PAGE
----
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Will Mark Souder Sex Scandal Hurt the Comeback Chances of His Ex-Boss Dan Coats?

4 years ago
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SOUTH BEND, IND. -- When Congressman Mark Souder took the microphone at a tea-party gathering of the Elkhart County Patriots last month, I thought to myself that he must be feeling pressure from his deep-pockets challenger, Bob Thomas, who was commanding the area's airwaves with commercial after commercial criticizing Souder as "a career politician." Disheveled and about the furthest from anything resembling dapper or dashing, there was an urgency in Souder's voice as he praised "the premises of our country" and noted that it was necessary "to put the fire back in the Republican Party." Just after he denounced abortion, he asserted in unequivocal terms: "You have to have a moral people."

Mark SouderToday that line -- and Souder's entire career as a defender of conservative social values -- prompt head-shaking disbelief here in his home state after Tuesday's announcement that he's had an affair with a woman on his staff and is resigning his House seat, effective Friday. Though he prevailed in the primary two weeks ago, voters in the Third District of Indiana are trying to make sense of his sudden departure.
Novelists can explain darkened hearts with greater ability than political analysts-fiction offering possibilities reality rarely affords. In Souder's case, though, his straight-arrow consistency in espousing personal ethics and conduct makes his confession all the more stunning.

A self-described evangelical Christian and MBA graduate of the University of Notre Dame, Souder even taped videos about sexual abstinence and the evils of abortion with the woman implicated in the liaison. If a novelist can't do justice to these circumstances, Jon Stewart or "Saturday Night Live" probably can (click play below to watch one of the videos).


Within a few hours of the eight-term legislator's resignation statement, there were plans being discussed for a special election, which Gov. Mitch Daniels has the authority to call. Daniels, a possible GOP candidate for president in 2012 and a politician sensitive to every electoral breeze in his state, has the discretion to set the actual date for voting.

According to Indiana election law, caucuses of precinct committee officials within the district will select the Republican and Democratic candidates to compete in the special election. Though it's fairly certain Tom Hayhurst, a doctor and former Fort Wayne council member, will be the Democrats' choice-Hayhurst waged a strong campaign against Souder in 2006-the Republican slot could see stiff competition among two of Souder's 2010 primary challengers: Thomas, a wealthy car dealer, and Phil Troyer, a lawyer. But State Sen. Marlin Stutzman, who finished a better-than-expected second to former U.S. Sen. Dan Coats in the recent primary for the Senate nomination, is already receiving attention on the merits of the tea-party friendly campaign he waged against Coats.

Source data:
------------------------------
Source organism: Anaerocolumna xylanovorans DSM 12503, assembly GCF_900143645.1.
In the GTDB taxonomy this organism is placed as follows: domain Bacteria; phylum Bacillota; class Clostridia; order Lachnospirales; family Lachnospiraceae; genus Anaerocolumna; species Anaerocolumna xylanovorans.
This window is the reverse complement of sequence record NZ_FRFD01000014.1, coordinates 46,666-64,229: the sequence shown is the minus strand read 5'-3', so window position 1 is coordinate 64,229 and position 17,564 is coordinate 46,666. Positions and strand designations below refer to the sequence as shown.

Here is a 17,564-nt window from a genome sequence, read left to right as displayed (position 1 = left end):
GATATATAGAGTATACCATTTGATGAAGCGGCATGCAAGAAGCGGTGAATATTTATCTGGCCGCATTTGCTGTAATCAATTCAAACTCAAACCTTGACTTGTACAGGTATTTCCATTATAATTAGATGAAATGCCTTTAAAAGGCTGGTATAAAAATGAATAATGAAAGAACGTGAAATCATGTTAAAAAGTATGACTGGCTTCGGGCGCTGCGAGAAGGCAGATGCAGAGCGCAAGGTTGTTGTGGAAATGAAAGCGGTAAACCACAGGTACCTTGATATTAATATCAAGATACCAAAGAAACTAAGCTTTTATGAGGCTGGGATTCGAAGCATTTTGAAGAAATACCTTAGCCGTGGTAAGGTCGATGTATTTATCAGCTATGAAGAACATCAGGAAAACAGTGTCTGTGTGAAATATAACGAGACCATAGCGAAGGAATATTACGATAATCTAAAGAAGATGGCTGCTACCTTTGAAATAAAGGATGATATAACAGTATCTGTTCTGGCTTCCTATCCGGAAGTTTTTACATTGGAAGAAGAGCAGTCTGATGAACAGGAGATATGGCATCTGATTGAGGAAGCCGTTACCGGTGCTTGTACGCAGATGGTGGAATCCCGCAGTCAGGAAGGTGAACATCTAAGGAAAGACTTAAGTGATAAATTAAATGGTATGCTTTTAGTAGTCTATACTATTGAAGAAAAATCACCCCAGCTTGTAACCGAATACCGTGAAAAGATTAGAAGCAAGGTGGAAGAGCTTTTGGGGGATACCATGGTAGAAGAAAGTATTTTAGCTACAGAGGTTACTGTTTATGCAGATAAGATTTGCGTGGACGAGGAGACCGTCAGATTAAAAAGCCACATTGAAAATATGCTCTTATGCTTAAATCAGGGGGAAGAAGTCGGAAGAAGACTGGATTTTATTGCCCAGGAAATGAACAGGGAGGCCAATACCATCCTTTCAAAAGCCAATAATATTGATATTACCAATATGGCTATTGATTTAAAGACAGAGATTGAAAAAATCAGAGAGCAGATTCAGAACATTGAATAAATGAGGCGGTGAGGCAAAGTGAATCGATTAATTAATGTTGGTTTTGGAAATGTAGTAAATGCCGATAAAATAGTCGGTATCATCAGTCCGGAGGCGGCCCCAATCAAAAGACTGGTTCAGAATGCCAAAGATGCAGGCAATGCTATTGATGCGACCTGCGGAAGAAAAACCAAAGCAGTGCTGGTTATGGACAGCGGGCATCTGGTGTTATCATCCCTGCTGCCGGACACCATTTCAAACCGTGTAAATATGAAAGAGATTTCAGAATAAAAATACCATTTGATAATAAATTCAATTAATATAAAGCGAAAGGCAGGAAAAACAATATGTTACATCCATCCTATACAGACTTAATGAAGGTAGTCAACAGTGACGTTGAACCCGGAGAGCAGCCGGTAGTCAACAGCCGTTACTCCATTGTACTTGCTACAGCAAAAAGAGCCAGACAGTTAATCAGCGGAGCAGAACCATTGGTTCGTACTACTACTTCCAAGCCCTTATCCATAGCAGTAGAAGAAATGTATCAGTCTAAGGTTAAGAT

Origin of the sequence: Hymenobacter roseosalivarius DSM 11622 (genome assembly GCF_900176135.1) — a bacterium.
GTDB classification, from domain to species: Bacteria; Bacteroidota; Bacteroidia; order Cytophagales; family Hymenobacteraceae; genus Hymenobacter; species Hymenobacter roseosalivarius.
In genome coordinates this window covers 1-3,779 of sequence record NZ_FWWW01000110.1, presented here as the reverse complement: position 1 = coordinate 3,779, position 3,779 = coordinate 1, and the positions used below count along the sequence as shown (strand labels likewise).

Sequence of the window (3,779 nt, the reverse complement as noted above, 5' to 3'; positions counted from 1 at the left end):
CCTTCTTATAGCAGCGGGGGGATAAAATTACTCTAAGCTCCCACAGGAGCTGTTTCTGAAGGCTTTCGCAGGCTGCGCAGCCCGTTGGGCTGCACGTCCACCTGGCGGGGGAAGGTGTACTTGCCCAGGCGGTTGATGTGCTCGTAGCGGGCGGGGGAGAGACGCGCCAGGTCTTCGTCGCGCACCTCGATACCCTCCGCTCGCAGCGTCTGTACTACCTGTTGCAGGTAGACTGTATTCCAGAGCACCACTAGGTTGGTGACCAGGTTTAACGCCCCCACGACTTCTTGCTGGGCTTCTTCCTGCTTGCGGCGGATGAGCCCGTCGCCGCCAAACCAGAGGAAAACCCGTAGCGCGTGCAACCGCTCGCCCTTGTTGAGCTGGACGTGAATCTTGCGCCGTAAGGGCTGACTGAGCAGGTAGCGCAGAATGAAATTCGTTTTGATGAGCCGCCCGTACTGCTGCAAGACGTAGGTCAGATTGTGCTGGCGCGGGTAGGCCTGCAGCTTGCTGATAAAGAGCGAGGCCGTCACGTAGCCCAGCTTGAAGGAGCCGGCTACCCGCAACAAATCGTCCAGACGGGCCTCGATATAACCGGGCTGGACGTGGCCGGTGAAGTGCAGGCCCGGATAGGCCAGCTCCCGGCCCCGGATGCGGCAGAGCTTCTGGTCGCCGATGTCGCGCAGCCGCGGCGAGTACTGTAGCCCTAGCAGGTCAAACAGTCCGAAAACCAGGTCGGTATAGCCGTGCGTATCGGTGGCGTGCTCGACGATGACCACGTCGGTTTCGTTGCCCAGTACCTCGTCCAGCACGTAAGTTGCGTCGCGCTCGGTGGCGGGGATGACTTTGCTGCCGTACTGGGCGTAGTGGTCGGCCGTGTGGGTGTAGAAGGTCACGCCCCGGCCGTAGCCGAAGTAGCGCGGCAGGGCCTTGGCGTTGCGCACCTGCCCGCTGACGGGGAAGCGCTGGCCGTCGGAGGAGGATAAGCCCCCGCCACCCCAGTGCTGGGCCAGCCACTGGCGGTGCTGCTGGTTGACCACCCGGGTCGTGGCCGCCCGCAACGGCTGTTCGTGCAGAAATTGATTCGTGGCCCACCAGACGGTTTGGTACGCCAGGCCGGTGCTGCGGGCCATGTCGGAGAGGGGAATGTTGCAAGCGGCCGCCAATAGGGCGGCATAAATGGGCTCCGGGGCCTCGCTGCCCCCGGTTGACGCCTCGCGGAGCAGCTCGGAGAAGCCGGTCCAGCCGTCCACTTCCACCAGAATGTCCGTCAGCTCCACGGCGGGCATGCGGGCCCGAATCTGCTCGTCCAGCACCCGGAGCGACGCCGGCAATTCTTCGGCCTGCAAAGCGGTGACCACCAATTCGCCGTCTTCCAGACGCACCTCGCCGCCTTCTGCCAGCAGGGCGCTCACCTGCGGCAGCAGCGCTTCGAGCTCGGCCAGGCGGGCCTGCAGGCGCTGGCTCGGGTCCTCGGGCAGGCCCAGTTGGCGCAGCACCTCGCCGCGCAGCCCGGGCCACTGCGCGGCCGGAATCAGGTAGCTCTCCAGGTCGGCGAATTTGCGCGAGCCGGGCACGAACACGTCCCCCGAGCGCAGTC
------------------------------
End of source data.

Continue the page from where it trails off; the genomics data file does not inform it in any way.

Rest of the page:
Whether Souder's revelation becomes a major factor in deciding who will represent Indiana's Third District is an open question, but it promises to be more competitive, given what's occurred and Hayhurst's previous experience.

It's possible, too, that Souder's resignation will become an issue, spoken or unspoken, in the fall's Senate contest between Coats and Democratic Congressman Brad Ellsworth. Souder, you see, began his political career in 1981 as a staff member for Coats, then a U.S. Representative, and he stayed with Coats after his election to the Senate, rising to the post of deputy chief of staff before returning to Indiana to run for Congress on his own in 1994.

Democrats currently hold a 5-4 advantage over Republicans in the House, but with Souder's fall there will now be three districts without incumbents running: the Third, the Eighth (because of Ellsworth's decision to take on Coats) and the Fourth, where Steve Buyer declined to seek re-election. Evan Bayh's decision not to seek a third Senate term adds even more to the open and unpredictable nature of Indiana politics, and the anti-incumbent mood is working in especially strange ways in the Hoosier state this election year.
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Robert Schmuhl is Walter H. Annenberg-Edmund P. Joyce Chair of American Studies and Journalism at the University of Notre Dame, where he directs the John W. Gallivan Program in Journalism, Ethics & Democracy.
Filed Under: 2010 Elections, Campaigns

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